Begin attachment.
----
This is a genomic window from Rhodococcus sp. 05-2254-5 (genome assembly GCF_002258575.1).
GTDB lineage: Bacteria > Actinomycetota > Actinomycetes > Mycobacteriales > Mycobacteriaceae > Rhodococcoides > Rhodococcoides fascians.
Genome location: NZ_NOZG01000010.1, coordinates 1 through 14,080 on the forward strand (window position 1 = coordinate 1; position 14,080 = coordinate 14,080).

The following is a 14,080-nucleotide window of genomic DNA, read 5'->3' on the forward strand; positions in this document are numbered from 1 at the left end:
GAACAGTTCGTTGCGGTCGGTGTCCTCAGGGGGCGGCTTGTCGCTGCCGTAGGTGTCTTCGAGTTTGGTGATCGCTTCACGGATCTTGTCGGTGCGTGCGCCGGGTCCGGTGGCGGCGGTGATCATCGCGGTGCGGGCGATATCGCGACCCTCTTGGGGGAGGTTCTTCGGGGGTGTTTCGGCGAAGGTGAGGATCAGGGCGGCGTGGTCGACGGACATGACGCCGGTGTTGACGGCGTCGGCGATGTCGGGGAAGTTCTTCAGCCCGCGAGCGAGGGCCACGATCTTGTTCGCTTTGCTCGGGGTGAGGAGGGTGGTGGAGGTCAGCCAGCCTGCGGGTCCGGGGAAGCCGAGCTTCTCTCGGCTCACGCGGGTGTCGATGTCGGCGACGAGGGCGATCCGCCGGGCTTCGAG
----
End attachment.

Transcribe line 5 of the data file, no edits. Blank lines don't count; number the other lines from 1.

GAACAGTTCGTTGCGGTCGGTGTCCTCAGGGGGCGGCTTGTCGCTGCCGTAGGTGTCTTCGAGTTTGGTGATCGCTTCACGGATCTTGTCGGTGCGTGCGCCGGGTCCGGTGGCGGCGGTGATCATCGCGGTGCGGGCGATATCGCGACCCTCTTGGGGGAGGTTCTTCGGGGGTGTTTCGGCGAAGGTGAGGATCAGGGCGGCGTGGTCGACGGACATGACGCCGGTGTTGACGGCGTCGGCGATGTCGGGGAAGTTCTTCAGCCCGCGAGCGAGGGCCACGATCTTGTTCGCTTTGCTCGGGGTGAGGAGGGTGGTGGAGGTCAGCCAGCCTGCGGGTCCGGGGAAGCCGAGCTTCTCTCGGCTCACGCGGGTGTCGATGTCGGCGACGAGGGCGATCCGCCGGGCTTCGAG